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NBA Free Agency 2018: Julius Randle isn’t an ideal fit, but could help the Mavericks

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Although Randle might not be exactly what Dallas needs, he’s a young, talented player who could be gettable this offseason.

NBA: Dallas Mavericks at Los Angeles Lakers Gary A. Vasquez-USA TODAY Sports

The NBA Draft is now officially behind the Dallas Mavericks, and we’re all still swooning over the addition of Luka Doncic. As great of a moment as that was, Dallas is not finished making big moves this summer. NBA Free Agency is less than a week away.

The selection of Doncic makes the Mavs’ top priority in free agency now perfectly clear — try to sign a star (or potential star) big man to fill the void at the center position that’s been there since Tyson Chandler left Dallas (both times). Although Julius Randle might not be a seamless fit for the Mavs, he’s still young and just now starting to blossom, as he showed this past season with the Los Angeles Lakers.

Basics

Randle is a 6’9”, 250 pound bulldog who can play either power forward or center. The 23-year-old was selected by the Lakers with the seventh overall pick in 2014, and just finished up a career best season, averaging 16.1 points, 8.0 rebounds and 2.6 assists per game. Even more impressive — Randle nearly averaged 20 points and 10 rebounds per game when he was a starter (49 games, 30 minutes per game).

Randle is a restricted free agent; therefore, the Lakers are able to match any offer he receives if they wish to retain him. However, the Lakers’ top priority this summer seems to be chasing the likes of LeBron James, Paul George, and any other big name superstar. If the Mavs really want Randle, it might be a good time to pounce while L.A. is star-gazing.

Strengths

Although the majority of Randle’s points come in the paint, he shot a career-high 56-percent from the field, attempting 11 field goal attempts per game (also a career-high). If you’re going to be an undersized big that can’t really shoot, you have to be able to finish at the rim, and Randle does that well.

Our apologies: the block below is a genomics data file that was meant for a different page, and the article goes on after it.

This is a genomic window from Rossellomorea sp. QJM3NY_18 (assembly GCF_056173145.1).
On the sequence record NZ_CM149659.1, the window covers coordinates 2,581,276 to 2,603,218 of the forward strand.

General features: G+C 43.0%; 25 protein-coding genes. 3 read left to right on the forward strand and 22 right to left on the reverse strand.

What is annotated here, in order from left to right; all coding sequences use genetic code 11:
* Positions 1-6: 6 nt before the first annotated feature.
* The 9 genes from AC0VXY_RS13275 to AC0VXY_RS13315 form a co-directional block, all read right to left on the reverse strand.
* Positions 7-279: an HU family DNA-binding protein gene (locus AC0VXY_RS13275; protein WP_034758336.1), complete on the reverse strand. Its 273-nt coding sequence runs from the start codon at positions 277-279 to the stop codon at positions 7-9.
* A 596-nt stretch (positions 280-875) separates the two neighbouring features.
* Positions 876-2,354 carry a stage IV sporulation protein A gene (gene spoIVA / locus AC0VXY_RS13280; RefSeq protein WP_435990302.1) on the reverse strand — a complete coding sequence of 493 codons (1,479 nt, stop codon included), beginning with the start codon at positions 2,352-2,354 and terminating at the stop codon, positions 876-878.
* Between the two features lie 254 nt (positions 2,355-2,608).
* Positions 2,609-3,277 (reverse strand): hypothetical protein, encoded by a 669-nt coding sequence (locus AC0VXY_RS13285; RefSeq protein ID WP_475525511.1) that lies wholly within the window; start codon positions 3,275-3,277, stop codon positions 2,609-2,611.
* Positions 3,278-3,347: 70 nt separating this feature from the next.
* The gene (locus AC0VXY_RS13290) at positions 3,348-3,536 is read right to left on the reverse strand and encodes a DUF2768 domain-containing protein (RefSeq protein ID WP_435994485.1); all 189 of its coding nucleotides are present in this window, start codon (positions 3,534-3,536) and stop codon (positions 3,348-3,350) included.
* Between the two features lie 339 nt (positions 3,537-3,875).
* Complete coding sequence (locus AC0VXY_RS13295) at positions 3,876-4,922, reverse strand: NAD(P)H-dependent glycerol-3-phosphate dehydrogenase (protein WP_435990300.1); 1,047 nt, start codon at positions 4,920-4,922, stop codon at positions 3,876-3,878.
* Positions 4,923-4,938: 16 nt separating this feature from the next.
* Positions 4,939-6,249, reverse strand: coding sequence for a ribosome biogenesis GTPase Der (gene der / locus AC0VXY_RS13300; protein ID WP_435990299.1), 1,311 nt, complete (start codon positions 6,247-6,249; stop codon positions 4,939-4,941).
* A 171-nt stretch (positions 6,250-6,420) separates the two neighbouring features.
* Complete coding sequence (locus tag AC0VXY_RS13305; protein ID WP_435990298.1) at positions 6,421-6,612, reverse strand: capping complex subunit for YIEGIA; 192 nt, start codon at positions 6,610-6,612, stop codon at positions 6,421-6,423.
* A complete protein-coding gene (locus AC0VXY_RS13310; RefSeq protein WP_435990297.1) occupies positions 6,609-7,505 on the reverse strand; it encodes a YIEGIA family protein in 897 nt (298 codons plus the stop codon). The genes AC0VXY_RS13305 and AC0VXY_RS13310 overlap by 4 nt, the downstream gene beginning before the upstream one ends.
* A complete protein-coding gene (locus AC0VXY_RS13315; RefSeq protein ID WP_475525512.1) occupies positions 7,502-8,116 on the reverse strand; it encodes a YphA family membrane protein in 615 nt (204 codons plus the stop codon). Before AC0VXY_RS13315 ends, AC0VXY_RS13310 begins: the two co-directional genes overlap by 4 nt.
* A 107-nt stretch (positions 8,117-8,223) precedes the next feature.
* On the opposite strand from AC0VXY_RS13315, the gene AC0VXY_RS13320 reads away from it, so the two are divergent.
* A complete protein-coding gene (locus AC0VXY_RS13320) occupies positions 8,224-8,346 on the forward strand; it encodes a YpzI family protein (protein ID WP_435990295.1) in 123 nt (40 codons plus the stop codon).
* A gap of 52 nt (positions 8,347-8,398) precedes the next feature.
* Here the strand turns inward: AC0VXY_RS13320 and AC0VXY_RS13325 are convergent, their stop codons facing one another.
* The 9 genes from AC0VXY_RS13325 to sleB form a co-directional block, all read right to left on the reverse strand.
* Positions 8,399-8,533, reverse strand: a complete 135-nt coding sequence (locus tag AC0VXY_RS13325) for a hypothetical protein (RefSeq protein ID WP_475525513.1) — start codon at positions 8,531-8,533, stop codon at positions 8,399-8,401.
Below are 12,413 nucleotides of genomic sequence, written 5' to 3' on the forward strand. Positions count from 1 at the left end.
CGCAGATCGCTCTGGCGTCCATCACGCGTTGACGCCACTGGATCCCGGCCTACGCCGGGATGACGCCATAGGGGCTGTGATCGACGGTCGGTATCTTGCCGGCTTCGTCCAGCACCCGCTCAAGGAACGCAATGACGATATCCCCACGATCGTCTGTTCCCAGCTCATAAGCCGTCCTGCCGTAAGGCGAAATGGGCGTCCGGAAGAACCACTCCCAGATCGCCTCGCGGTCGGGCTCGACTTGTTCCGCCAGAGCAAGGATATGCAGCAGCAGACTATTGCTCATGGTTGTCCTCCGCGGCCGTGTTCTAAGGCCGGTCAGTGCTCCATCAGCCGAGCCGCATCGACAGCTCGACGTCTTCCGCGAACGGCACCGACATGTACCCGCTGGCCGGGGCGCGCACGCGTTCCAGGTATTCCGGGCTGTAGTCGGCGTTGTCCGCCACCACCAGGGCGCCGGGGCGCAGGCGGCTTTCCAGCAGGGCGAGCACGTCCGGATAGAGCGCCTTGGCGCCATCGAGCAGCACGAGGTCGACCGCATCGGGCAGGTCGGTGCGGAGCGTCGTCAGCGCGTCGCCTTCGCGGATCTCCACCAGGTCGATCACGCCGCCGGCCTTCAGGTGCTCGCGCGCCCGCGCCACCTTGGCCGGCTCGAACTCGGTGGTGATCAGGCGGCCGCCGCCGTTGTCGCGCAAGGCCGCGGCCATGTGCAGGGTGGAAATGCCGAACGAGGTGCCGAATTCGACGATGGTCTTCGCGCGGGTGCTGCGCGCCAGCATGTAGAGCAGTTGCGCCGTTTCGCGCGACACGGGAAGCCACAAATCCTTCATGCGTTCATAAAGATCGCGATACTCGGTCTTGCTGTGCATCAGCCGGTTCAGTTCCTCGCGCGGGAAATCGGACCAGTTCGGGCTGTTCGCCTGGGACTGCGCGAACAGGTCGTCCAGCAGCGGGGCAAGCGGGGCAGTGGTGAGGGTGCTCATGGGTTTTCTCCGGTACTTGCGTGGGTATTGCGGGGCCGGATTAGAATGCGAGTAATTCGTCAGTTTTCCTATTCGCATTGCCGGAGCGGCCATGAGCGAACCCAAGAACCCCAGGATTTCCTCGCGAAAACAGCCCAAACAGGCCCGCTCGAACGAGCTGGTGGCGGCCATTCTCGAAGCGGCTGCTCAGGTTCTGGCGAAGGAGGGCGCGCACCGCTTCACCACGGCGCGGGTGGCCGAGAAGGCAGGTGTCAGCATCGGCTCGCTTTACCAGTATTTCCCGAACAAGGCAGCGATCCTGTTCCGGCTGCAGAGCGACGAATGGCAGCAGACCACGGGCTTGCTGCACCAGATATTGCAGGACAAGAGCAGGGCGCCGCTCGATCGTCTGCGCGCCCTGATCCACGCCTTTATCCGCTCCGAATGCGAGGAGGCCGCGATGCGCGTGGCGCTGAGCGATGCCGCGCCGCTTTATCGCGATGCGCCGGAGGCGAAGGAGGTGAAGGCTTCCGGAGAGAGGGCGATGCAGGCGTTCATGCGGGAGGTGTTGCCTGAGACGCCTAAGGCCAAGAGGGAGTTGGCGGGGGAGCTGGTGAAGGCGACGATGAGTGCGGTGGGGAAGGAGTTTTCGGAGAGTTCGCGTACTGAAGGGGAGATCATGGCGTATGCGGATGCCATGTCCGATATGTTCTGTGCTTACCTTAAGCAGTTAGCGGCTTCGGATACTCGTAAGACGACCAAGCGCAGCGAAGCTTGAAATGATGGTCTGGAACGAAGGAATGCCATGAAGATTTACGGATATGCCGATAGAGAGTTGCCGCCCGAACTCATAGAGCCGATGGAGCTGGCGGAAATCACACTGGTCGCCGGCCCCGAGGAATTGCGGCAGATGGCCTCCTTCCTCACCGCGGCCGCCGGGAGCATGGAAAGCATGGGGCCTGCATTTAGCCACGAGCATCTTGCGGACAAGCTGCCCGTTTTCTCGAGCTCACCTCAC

Rebounding is another strength of Randle’s game, given his size. He averages 9 rebounds per game for his career, which is two more than his fellow undersized power forward/center, Draymond Green. Randle gives maximum effort on the offensive boards as well, averaging a little over 2 of those per game, which means you’re pretty much guaranteed at least 2 extra possessions on any given night.

Weaknesses

Randle is a terrible three-point shooter (22 percent last season), but he also doesn’t attempt that many either (0.5 per game). In today’s NBA, bigs — especially ones who are smaller than traditional bigs — must have some kind of touch from deep in order to keep from clogging up the floor. Who knows if that’s something Randle could add later on? After all, Rick Carlisle is known for helping his players develop a three-point shot (see: Al-Farouq Aminu, Dwight Powell).

Shot blocking is another big weakness of Randle, which is — yep, you guessed it — also related to his size. Randle only averages 0.5 blocks per game. By comparison, Dwight Powell averaged 0.4 blocks per game in six less minutes per game than Randle.

Fit with the Mavericks

Given what the Mavs now have in their backcourt (Dennis Smith Jr. and Luka Doncic), and given that Doncic will essentially be able to play any position from point guard to power forward, I think Dallas would be better off going after a center who is a big-time rebounder and shot-blocker. Clint Capela would be ideal for the Mavs, but that’s not a likely option. As much as some Mavs’ fans might hate to hear it, DeAndre Jordan would be an almost perfect fit in Dallas, despite being 30 years old.

I’d still be fine with the Mavs signing Randle if the price is right, but I definitely wouldn’t recommend throwing a max at him, given his physical limitations at his position. We’ll see how Randle’s market plays out in about a week.